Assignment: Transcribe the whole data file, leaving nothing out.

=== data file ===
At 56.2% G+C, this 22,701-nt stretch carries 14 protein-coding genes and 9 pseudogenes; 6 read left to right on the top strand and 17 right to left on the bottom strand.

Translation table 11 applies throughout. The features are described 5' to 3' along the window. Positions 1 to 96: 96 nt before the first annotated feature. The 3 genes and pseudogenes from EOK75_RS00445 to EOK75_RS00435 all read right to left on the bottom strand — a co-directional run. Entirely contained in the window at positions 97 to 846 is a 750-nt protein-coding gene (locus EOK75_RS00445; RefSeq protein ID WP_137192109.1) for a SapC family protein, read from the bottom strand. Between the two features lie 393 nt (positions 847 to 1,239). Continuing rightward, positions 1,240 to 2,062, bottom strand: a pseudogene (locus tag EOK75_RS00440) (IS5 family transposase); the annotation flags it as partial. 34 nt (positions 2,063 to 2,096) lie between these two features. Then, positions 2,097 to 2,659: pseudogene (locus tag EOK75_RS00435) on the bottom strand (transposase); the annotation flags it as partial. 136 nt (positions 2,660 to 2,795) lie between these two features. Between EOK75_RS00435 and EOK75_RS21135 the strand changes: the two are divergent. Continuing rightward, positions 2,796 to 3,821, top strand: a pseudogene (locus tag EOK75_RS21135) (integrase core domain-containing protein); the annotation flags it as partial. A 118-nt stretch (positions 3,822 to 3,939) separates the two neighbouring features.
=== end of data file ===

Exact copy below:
At 56.2% G+C, this 22,701-nt stretch carries 14 protein-coding genes and 9 pseudogenes; 6 read left to right on the top strand and 17 right to left on the bottom strand.

Translation table 11 applies throughout. The features are described 5' to 3' along the window. Positions 1 to 96: 96 nt before the first annotated feature. The 3 genes and pseudogenes from EOK75_RS00445 to EOK75_RS00435 all read right to left on the bottom strand — a co-directional run. Entirely contained in the window at positions 97 to 846 is a 750-nt protein-coding gene (locus EOK75_RS00445; RefSeq protein ID WP_137192109.1) for a SapC family protein, read from the bottom strand. Between the two features lie 393 nt (positions 847 to 1,239). Continuing rightward, positions 1,240 to 2,062, bottom strand: a pseudogene (locus tag EOK75_RS00440) (IS5 family transposase); the annotation flags it as partial. 34 nt (positions 2,063 to 2,096) lie between these two features. Then, positions 2,097 to 2,659: pseudogene (locus tag EOK75_RS00435) on the bottom strand (transposase); the annotation flags it as partial. 136 nt (positions 2,660 to 2,795) lie between these two features. Between EOK75_RS00435 and EOK75_RS21135 the strand changes: the two are divergent. Continuing rightward, positions 2,796 to 3,821, top strand: a pseudogene (locus tag EOK75_RS21135) (integrase core domain-containing protein); the annotation flags it as partial. A 118-nt stretch (positions 3,822 to 3,939) separates the two neighbouring features.